Hilmer C. Schmidt, a leading figure in the Florida racing and breeding industry for years, died May 26 at his Brenham, Texas, home following a lengthy illness. He was 85.

Schmidt was a founder and a former secretary/treasurer of the Ocala Breeders’ Sales Co. and a past president of the Florida Thoroughbred Breeders and Owners Association when the organization was known as the Florida Thoroughbred Breeders Association. The Texas native owned divisions of Indian Hill Farm near Ocala, Fla., and near Brenham.

Schmidt was the breeder of about 15 stakes winners, including five in partnership with fellow Florida industry leader Norman E. Casse. Schmidt raced about a half-dozen stakes winners, the best of which was Golden Bri. Schmidt bought Golden Bri for $19,000 at the 1993 OBS August yearling sale.

Golden Bri was a leading 3-year-old filly of 1995.  She beat subsequent divisional champion Serena’s Song in the Coaching Club American Oaks (gr. I) and finished second to her in the Mother Goose Stakes (gr. I) and third to her in the Gazelle Handicap (gr. I). Golden Bri retired with earnings of $516,282.

Schmidt achieved additional success that year with stakes-winning homebreds Cat On Tour and Angle of Pursuit. The former won two stakes at Calder Race Course, including the What a Pleasure Stakes (gr. III), and the former captured the Fred “Cappy” Capossela Stakes at Aqueduct.

Schmidt played a major role in planning the mating that produced 1998 Horse of the Year Skip Away. He suggested three stallions as possible mates for Anna Marie Barnhart’s broodmare Ingot Way. Barnhart chose Skip Trial, and Skip Away was the resulting foal. Skip Away was raised at Indian Hill.

Racing for Carolyn Hine and trained by her husband, Sonny Hine, Skip Away earned four Eclipse Awards. He is a member of the National Museum of Racing and Hall of Fame. Skip Away died May 14 of an apparent heart attack at age 17.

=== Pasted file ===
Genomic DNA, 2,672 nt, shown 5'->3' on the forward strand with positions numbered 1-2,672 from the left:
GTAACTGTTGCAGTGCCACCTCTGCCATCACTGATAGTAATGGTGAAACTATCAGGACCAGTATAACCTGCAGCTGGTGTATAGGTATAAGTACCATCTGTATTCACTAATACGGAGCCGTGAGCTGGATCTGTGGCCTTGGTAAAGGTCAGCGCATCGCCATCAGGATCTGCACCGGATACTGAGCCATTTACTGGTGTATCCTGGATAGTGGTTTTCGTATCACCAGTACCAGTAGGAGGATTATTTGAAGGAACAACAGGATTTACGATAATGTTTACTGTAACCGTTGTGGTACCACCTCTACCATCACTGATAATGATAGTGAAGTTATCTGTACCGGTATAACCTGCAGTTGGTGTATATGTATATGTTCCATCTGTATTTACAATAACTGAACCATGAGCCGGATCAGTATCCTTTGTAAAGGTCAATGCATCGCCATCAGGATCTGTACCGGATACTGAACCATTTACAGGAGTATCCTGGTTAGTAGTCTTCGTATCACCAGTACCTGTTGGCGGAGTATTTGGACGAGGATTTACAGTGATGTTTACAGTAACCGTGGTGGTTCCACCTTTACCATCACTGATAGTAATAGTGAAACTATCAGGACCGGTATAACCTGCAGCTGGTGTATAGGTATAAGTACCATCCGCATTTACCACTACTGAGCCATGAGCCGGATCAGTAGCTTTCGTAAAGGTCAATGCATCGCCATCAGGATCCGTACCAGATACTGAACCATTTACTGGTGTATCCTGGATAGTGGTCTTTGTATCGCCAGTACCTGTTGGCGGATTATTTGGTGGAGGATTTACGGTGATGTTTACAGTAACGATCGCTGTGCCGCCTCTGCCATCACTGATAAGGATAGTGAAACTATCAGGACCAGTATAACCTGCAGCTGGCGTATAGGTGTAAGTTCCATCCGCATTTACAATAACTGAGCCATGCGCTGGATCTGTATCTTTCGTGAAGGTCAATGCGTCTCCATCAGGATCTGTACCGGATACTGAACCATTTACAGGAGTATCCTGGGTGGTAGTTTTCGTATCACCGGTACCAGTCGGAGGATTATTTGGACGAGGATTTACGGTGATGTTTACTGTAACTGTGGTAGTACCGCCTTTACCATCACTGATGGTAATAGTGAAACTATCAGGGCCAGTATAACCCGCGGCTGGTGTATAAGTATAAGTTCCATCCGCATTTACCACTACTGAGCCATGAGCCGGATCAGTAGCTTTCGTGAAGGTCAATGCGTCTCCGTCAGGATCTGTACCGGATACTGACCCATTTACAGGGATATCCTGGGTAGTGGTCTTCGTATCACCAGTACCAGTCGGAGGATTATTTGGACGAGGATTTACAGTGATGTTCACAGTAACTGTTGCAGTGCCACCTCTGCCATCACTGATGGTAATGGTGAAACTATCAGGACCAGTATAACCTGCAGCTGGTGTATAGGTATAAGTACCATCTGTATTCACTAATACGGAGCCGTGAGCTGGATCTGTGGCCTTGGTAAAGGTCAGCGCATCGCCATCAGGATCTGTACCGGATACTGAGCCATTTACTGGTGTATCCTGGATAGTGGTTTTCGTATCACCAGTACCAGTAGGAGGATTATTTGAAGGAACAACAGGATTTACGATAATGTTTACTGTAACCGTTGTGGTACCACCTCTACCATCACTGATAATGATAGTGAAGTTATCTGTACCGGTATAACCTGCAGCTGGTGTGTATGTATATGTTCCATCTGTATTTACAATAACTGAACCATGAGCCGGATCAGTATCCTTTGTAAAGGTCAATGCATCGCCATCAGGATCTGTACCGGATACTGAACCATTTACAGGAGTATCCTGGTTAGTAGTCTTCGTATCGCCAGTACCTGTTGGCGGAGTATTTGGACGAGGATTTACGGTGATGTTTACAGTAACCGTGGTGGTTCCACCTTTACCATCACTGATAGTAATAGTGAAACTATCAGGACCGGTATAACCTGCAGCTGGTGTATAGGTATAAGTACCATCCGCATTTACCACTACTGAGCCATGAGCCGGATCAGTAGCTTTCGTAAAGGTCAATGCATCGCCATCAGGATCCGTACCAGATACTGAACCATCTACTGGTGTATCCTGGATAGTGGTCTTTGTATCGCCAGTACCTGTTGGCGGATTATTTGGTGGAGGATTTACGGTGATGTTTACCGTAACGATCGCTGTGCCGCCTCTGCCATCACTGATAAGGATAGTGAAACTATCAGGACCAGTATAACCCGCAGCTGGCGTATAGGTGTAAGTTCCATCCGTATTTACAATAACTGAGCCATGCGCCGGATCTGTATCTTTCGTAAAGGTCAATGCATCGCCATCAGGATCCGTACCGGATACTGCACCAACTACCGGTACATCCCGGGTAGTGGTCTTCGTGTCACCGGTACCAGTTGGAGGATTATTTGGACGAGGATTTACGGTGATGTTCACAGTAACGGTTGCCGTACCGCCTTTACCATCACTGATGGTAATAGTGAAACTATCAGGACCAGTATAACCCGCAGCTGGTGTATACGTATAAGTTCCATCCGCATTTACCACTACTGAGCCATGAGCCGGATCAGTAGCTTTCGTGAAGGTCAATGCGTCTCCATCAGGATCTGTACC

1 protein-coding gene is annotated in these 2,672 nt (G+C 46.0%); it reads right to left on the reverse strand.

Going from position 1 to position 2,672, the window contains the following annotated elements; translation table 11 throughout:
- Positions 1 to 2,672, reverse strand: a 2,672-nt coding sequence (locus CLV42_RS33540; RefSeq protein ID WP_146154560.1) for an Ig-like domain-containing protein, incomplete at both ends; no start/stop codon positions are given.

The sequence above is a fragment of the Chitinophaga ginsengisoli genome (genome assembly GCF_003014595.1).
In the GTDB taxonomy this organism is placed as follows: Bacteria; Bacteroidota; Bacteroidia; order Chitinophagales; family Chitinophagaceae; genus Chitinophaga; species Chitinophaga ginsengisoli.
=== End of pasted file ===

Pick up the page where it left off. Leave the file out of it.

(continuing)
Schmidt, a Navy veteran of World War II, owned North Side Banana Company, a Texas wholesale produce firm that he founded in 1958. He started in racing in Texas in the mid-1960s and moved to Florida in 1969. Schmidt and his wife, Faye, returned to Texas in 1994.

Faye Schmidt, who died in July 2009, several months after the couple celebrated their 50th anniversary, played a key role in racing in Florida and in Texas. During the Ocala Breeders Sales Co.’s early years, she kept track of the company’s financial records. She also served as president of the Florida Thorobred Fillies, which raised money for various charities. Following the Schmidts’ move to Texas, Faye Schmidt founded the Texas Racing Fillies, another charitable group.

The Schmidts were inducted in the Texas Horse Racing Hall of Fame in 2006. The previous year, they were honored by the Texas Thoroughbred Association with the T.I. “Pops” Harkins Award for lifetime achievements.

Schmidt’s survivors include four children.

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